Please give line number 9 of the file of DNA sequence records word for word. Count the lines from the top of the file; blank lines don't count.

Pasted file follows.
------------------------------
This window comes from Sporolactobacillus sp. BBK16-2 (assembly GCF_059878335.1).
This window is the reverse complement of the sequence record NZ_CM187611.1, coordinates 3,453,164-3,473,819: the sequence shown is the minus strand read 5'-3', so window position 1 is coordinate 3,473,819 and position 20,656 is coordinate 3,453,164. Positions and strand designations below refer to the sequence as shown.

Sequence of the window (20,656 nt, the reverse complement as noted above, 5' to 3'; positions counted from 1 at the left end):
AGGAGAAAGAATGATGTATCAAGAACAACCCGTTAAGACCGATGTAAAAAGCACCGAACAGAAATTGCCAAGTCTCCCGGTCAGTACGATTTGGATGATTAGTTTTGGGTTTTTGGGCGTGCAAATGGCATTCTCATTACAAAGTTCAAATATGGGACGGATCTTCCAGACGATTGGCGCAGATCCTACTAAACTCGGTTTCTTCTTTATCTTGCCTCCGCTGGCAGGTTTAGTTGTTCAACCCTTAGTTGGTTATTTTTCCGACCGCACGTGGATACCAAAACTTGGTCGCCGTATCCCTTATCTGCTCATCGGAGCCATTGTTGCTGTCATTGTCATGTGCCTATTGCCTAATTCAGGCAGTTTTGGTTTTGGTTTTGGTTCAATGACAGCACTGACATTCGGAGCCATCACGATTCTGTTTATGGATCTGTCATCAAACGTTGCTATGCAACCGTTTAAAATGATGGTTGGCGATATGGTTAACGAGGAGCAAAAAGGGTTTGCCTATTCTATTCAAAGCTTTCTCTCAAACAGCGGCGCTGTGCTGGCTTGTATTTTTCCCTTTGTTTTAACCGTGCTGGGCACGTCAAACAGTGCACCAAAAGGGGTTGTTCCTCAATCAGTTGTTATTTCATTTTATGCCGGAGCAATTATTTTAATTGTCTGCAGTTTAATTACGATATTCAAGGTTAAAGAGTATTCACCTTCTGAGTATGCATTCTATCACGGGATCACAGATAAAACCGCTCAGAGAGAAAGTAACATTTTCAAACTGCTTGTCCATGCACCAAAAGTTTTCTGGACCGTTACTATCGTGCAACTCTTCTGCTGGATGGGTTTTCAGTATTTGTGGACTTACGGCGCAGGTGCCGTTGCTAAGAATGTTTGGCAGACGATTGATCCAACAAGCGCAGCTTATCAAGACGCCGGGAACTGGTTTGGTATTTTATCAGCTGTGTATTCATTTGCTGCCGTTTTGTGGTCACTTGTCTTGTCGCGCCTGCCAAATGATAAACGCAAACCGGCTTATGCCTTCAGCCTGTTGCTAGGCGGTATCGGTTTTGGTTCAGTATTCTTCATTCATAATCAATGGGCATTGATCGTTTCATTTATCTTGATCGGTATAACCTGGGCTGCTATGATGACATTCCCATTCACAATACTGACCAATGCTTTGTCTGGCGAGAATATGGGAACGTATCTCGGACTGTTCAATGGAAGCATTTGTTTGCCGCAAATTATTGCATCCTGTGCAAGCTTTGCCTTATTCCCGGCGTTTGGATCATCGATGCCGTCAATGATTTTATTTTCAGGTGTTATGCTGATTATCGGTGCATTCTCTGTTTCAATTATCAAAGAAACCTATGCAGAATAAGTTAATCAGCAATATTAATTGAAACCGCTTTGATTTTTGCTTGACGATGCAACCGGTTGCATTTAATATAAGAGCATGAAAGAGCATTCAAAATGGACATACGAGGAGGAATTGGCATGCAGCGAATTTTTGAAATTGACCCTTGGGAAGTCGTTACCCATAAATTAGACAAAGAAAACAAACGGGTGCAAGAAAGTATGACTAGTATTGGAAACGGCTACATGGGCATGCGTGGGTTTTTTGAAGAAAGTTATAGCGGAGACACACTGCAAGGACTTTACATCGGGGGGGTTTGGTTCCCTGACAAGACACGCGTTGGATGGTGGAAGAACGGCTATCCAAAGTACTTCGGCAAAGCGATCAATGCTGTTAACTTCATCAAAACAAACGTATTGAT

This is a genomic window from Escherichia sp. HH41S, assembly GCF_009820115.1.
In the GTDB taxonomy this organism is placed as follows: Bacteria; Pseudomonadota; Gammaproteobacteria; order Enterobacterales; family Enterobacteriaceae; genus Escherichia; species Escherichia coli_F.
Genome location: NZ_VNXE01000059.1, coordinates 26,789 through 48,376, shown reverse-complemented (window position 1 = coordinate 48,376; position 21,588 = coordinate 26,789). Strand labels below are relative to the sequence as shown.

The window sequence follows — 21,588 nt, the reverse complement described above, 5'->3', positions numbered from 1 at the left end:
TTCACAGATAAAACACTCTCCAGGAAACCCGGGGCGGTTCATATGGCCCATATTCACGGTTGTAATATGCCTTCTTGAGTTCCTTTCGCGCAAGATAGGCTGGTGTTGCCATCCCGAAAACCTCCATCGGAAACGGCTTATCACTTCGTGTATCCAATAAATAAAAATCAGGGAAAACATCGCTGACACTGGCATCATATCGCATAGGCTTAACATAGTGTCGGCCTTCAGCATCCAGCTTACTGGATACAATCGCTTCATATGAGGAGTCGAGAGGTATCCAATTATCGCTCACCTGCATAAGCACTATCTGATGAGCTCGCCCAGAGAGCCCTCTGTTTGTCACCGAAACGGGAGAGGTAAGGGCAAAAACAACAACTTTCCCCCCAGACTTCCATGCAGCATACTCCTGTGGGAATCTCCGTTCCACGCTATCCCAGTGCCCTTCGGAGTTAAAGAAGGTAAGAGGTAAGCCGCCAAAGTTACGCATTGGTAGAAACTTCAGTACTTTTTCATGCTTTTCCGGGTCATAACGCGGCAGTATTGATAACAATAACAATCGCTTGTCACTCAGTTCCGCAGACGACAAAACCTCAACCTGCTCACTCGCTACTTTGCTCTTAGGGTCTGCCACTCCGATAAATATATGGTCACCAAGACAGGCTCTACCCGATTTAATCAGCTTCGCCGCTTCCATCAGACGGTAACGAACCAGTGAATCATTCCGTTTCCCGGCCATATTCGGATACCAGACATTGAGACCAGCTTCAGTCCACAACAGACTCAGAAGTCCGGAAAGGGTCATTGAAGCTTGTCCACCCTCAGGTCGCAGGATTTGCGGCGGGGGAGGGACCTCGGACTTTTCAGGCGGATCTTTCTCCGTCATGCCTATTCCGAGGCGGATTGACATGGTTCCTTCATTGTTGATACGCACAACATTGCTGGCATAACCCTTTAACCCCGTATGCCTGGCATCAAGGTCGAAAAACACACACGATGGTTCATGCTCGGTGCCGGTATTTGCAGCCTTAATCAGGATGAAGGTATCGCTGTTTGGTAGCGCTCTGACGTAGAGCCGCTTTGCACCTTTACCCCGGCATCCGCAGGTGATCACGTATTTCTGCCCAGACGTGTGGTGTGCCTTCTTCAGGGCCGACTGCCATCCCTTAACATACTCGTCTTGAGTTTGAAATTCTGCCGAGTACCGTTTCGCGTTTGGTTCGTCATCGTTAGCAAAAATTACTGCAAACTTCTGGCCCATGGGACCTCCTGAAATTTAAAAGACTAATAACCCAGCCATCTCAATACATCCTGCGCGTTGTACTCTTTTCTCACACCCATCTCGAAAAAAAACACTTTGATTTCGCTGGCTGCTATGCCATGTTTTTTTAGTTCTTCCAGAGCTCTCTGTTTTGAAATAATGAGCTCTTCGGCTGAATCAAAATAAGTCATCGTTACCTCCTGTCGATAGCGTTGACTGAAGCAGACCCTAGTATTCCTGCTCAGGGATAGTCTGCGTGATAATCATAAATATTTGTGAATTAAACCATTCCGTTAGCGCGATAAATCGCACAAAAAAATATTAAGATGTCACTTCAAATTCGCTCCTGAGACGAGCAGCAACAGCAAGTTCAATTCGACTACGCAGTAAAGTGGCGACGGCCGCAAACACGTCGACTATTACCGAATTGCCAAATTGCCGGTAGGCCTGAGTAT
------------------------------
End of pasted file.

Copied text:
TTCACAGATAAAACACTCTCCAGGAAACCCGGGGCGGTTCATATGGCCCATATTCACGGTTGTAATATGCCTTCTTGAGTTCCTTTCGCGCAAGATAGGCTGGTGTTGCCATCCCGAAAACCTCCATCGGAAACGGCTTATCACTTCGTGTATCCAATAAATAAAAATCAGGGAAAACATCGCTGACACTGGCATCATATCGCATAGGCTTAACATAGTGTCGGCCTTCAGCATCCAGCTTACTGGATACAATCGCTTCATATGAGGAGTCGAGAGGTATCCAATTATCGCTCACCTGCATAAGCACTATCTGATGAGCTCGCCCAGAGAGCCCTCTGTTTGTCACCGAAACGGGAGAGGTAAGGGCAAAAACAACAACTTTCCCCCCAGACTTCCATGCAGCATACTCCTGTGGGAATCTCCGTTCCACGCTATCCCAGTGCCCTTCGGAGTTAAAGAAGGTAAGAGGTAAGCCGCCAAAGTTACGCATTGGTAGAAACTTCAGTACTTTTTCATGCTTTTCCGGGTCATAACGCGGCAGTATTGATAACAATAACAATCGCTTGTCACTCAGTTCCGCAGACGACAAAACCTCAACCTGCTCACTCGCTACTTTGCTCTTAGGGTCTGCCACTCCGATAAATATATGGTCACCAAGACAGGCTCTACCCGATTTAATCAGCTTCGCCGCTTCCATCAGACGGTAACGAACCAGTGAATCATTCCGTTTCCCGGCCATATTCGGATACCAGACATTGAGACCAGCTTCAGTCCACAACAGACTCAGAAGTCCGGAAAGGGTCATTGAAGCTTGTCCACCCTCAGGTCGCAGGATTTGCGGCGGGGGAGGGACCTCGGACTTTTCAGGCGGATCTTTCTCCGTCATGCCTATTCCGAGGCGGATTGACATGGTTCCTTCATTGTTGATACGCACAACATTGCTGGCATAACCCTTTAACCCCGTATGCCTGGCATCAAGGTCGAAAAACACACACGATGGTTCATGCTCGGTGCCGGTATTTGCAGCCTTAATCAGGATGAAGGTATCGCTGTTTGGTAGCGCTCTGACGTAGAGCCGCTTTGCACCTTTACCCCGGCATCCGCAGGTGATCACGTATTTCTGCCCAGACGTGTGGTGTGCCTTCTTCAGGGCCGACTGCCATCCCTTAACATACTCGTCTTGAGTTTGAAATTCTGCCGAGTACCGTTTCGCGTTTGGTTCGTCATCGTTAGCAAAAATTACTGCAAACTTCTGGCCCATGGGACCTCCTGAAATTTAAAAGACTAATAACCCAGCCATCTCAATACATCCTGCGCGTTGTACTCTTTTCTCACACCCATCTCGAAAAAAAACACTTTGATTTCGCTGGCTGCTATGCCATGTTTTTTTAGTTCTTCCAGAGCTCTCTGTTTTGAAATAATGAGCTCTTCGGCTGAATCAAAATAAGTCATCGTTACCTCCTGTCGATAGCGTTGACTGAAGCAGACCCTAGTATTCCTGCTCAGGGATAGTCTGCGTGATAATCATAAATATTTGTGAATTAAACCATTCCGTTAGCGCGATAAATCGCACAAAAAAATATTAAGATGTCACTTCAAATTCGCTCCTGAGACGAGCAGCAACAGCAAGTTCAATTCGACTACGCAGTAAAGTGGCGACGGCCGCAAACACGTCGACTATTACCGAATTGCCAAATTGCCGGTAGGCCTGAGTAT